Story & photos by Greg McCain
Crappie fishermen are a resourceful collection of individuals. They take time-honored traditions and make them better. They develop new techniques and make them their own. They’ve even been known to borrow tactics from other types of fishing. Their imaginations know few limits.
Such is the case with the continued rise in popularity of planer boards. Borrowing a trolling technique once reserved for the walleye world and one that originally evolved in saltwater, crappie fishermen far and wide have come to appreciate the fish-catching effectiveness of fishing under planer boards.
Count Yamaha pro, Dan Dannenmueller, among the believers. When he sought to improve his long-lining techniques, he never totally resolved all the issues because of the variables involved. He turned to Offshore Tackle planer boards as an alternative and used all the variables to his advantage.
Effectiveness & Process
One event in particular illustrates just how effective planer boards can be. “Specifically it was the Crappie Masters Grenada championship in the fall of 2016, and we were still in summer-time patterns,” Dannenmueller said. “Summer-time fishing is a great time to use the planer boards. I was pulling crankbaits and Road Runners with Bobby Garland plastics.
“The fish set up perfectly for pulling planer boards. They were on ledges 12-14 feet deep, and they were just off of a 12-foot drop, hanging out there suspended off that edge. The bait was also out there.
“When I zeroed in on that depth, I put planer boards where I could pull them wide so that the trolling motor wouldn’t spook them. The planer boards allowed me to go 150 feet out from the boat on each side, 300 feet total. They also allowed me to get to the exact right depth to most efficiently catch all those big fish on Grenada.”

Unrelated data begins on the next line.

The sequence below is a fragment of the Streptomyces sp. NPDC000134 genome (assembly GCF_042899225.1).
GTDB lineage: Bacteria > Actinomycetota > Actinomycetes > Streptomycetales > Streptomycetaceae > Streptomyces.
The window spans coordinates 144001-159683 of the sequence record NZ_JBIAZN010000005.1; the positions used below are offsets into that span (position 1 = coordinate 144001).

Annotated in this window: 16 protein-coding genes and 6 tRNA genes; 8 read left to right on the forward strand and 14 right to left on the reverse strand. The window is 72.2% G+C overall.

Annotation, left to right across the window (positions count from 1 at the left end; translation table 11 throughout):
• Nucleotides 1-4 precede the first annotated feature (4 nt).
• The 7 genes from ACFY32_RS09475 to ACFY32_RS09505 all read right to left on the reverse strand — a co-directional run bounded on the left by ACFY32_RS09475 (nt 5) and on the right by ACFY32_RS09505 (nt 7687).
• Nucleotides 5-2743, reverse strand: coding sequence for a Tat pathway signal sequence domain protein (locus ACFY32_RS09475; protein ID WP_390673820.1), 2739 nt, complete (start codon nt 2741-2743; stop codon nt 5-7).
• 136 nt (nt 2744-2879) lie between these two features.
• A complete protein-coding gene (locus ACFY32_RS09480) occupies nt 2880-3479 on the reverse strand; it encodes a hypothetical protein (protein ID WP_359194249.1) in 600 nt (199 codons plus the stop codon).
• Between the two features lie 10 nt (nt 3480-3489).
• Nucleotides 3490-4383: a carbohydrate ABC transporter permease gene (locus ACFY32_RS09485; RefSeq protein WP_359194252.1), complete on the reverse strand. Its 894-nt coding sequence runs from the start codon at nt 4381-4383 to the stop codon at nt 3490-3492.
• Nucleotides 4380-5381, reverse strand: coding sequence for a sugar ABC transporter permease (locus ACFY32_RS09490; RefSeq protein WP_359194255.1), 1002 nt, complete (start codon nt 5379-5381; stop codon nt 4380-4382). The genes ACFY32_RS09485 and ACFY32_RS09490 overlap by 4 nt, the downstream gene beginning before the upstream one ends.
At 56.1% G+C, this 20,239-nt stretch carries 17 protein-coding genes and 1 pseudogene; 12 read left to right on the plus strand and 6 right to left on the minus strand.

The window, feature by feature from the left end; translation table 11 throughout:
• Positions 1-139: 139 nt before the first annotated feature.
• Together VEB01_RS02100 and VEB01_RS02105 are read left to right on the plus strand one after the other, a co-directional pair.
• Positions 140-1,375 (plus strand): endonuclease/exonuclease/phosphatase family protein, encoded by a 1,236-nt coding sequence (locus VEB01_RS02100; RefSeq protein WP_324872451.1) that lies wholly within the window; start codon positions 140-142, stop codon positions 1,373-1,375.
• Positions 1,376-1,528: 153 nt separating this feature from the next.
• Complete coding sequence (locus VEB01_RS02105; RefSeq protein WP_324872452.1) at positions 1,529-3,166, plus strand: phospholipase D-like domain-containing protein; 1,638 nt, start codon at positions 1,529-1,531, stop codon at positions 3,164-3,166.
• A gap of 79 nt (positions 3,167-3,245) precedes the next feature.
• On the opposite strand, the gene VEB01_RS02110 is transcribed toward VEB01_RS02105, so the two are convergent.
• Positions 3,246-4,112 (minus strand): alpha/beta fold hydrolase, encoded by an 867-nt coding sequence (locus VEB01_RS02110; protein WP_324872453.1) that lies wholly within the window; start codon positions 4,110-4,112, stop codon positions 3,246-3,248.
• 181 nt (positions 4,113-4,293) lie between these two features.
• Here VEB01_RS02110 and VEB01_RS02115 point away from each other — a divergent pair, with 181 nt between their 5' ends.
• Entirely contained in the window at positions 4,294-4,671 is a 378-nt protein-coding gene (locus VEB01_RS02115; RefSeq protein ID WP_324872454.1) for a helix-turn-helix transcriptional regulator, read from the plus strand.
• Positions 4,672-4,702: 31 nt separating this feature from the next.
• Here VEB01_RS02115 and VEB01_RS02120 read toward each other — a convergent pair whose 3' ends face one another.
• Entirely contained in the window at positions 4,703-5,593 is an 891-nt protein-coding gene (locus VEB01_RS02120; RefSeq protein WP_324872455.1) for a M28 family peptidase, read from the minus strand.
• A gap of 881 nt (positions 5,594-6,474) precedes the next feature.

To the uninitiated, the use of planer boards to pull lures looks like a complicated maze. Dannenmueller acknowledges the complexity of the technique and the hesitancy of inexperienced fishermen to use planer boards. However, mastering a few basic concepts allows just about anyone to effectively apply the technique.
“There is an intimidation factor, without a doubt, any time you have steps to something. People want it easy, just the way we started with cane poles and a cork.”
A situation with an eager-to-learn young angler, however, reveals how quickly planer boards can become a go-to approach to crappie fishing.
“It may seem like this is a very complex process, but we taught a 13-year-old how to do it in one hour,” Dannenmueller said, “and he won the Crappie Masters kid’s championship two years ago. It’s just a matter of being dedicated to learning how to rig and to learning something new.”
Rigging, Tools & Tips
Rigging is the initial obstacle to overcome. A standard approach carries the main line from the reel through two snaps on the planer boards, which are designed to run on either the left or right side of the boat. Dannenmueller emphasized the need to make a secure connection behind the “tooth” on the front snap so that the board runs straight.
From the board, the line continues at a varying length, to an Off Shore Tackle Tadpole, a gliding weight that provides stability and allows lures to run true. The length of the line from the board to the tadpole determines the depth of the lure.
“You can run them five feet deep or you could run them 40 if wanted to,” Dannenmueller said.
From the tadpole, which weighs about one ounce, Dannenmueller normally uses two leaders, one for a crankbait and one for a regular jig, usually a Road Runner head paired with Bobby Garland plastics. “That’s my normal setup although I do occasionally rig without a tadpole and use a Thundermist three-way swivel with the leaders extending off of it.”
The Road Runner is tied to the top leader, which is about two feet long, and generally runs about two feet above the other bait, which is attached to a three- to four-foot leader. That rigging targets crappie in both the top and bottom of a school.
“You can do this simple or complex,” Dannenmueller said. “Simple is one bait. Complex is the double rig on a three-way.”
To further facilitate the process, Dannenmueller uses a smartphone app from Precision Trolling Data to determine precise placement of the lure in the water column. Plugging in variables like line size and brand, trolling speed, and lure type provides an exact depth at which lures will be running.
“In the old days, everything was trial-and-error and you still didn’t know if you were exactly where you thought you were depth-wise,” Dannenmueller said. “Using the app takes all the guesswork out of the equation and provides you precise information.”